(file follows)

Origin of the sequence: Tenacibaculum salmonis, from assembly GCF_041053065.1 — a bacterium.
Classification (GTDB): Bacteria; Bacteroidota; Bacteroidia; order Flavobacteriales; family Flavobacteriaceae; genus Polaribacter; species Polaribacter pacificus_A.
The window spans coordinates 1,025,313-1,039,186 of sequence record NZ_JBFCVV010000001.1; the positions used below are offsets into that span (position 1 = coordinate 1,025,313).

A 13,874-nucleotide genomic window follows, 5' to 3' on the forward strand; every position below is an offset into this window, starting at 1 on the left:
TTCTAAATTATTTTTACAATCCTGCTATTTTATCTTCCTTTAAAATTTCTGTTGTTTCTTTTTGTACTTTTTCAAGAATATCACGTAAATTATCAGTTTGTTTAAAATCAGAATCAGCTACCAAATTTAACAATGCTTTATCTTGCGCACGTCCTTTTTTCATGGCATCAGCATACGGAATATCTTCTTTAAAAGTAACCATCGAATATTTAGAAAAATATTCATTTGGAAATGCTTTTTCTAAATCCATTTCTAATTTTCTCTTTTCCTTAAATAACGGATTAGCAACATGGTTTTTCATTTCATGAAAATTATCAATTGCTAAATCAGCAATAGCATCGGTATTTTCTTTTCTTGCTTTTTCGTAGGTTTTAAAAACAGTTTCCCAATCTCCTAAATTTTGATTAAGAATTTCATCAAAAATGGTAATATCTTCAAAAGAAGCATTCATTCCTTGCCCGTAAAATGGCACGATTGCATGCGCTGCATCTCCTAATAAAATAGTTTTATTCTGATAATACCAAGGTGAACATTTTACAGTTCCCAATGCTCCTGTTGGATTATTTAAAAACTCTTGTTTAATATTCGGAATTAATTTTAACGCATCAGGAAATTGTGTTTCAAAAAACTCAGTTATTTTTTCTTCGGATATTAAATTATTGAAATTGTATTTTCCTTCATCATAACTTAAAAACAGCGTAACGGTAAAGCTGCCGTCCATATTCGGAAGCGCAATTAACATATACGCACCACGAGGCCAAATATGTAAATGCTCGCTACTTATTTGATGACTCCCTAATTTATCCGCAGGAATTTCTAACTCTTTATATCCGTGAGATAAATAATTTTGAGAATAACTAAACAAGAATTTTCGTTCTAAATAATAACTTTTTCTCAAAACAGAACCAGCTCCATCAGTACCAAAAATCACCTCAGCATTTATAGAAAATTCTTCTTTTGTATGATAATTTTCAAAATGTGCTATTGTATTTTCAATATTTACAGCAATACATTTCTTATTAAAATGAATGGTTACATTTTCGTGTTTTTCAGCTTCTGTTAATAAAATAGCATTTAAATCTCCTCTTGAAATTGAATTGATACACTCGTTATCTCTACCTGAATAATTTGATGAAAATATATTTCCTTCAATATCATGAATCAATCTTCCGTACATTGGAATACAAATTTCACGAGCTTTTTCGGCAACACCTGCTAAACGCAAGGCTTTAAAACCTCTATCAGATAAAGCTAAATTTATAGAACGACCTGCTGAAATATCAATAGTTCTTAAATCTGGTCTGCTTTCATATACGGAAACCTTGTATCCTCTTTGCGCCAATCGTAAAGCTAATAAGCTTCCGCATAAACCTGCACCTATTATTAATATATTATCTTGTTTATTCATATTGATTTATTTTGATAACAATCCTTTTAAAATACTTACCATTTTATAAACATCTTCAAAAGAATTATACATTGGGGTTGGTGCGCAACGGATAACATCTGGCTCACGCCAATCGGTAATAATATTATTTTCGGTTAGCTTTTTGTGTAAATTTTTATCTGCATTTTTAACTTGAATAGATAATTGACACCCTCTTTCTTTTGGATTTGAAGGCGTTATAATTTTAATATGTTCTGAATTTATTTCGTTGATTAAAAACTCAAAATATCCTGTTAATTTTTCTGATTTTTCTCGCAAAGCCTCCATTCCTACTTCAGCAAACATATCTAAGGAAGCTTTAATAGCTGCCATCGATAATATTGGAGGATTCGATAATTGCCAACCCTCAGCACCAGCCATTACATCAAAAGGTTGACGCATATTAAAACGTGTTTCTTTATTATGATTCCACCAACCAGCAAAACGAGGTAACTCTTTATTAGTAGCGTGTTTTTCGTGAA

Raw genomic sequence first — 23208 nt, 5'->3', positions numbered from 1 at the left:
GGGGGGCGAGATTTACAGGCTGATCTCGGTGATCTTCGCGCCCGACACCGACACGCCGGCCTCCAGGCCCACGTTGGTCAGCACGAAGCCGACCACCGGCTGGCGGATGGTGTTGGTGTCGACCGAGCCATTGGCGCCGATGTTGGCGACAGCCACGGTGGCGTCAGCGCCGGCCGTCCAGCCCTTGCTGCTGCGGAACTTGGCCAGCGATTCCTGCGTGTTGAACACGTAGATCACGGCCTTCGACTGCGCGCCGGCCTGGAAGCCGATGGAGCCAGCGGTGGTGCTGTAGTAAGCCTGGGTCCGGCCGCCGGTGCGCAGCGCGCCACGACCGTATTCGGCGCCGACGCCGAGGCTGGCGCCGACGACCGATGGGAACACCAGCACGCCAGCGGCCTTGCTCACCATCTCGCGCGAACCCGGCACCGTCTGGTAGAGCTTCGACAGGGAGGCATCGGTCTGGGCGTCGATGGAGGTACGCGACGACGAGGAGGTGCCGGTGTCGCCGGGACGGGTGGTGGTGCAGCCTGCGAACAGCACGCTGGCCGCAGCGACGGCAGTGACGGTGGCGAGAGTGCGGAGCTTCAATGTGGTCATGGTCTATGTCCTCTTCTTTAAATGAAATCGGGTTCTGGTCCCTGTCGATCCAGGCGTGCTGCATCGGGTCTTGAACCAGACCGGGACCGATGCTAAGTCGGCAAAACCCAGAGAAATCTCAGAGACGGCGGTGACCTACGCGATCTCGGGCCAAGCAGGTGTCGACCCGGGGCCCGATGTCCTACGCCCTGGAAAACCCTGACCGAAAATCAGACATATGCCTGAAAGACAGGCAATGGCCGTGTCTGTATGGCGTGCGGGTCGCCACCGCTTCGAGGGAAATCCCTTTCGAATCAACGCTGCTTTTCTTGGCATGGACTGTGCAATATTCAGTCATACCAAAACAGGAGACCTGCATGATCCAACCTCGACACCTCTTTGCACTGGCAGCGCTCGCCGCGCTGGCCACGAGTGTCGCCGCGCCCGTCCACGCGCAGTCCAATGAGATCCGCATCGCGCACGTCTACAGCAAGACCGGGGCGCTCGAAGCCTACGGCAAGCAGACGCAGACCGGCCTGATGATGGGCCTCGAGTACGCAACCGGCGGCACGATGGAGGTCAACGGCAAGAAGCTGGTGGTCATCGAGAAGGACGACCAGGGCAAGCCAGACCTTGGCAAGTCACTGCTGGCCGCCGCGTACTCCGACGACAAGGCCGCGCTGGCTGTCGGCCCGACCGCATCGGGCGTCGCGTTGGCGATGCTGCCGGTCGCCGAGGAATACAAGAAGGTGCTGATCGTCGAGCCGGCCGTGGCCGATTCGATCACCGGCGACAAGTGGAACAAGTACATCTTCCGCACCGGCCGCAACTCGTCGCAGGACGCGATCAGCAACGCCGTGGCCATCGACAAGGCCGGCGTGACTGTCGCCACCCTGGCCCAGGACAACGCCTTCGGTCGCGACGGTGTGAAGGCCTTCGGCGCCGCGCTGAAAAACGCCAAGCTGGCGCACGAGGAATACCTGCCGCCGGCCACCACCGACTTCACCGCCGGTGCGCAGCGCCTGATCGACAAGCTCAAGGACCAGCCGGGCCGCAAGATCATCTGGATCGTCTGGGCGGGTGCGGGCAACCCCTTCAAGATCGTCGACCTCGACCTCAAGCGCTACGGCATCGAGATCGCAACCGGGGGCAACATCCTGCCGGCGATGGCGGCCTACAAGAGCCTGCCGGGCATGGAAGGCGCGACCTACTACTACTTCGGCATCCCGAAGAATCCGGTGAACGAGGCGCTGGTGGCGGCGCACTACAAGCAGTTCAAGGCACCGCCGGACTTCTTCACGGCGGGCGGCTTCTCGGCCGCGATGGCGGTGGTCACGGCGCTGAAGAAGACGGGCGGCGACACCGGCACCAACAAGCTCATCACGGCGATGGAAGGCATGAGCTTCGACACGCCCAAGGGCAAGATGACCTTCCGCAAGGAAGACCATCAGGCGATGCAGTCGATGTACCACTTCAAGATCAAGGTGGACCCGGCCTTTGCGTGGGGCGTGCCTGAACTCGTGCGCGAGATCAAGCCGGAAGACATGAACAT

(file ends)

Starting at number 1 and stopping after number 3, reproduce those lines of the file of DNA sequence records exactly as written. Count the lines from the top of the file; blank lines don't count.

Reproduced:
Origin of the sequence: Tenacibaculum salmonis, from assembly GCF_041053065.1 — a bacterium.
Classification (GTDB): Bacteria; Bacteroidota; Bacteroidia; order Flavobacteriales; family Flavobacteriaceae; genus Polaribacter; species Polaribacter pacificus_A.
The window spans coordinates 1,025,313-1,039,186 of sequence record NZ_JBFCVV010000001.1; the positions used below are offsets into that span (position 1 = coordinate 1,025,313).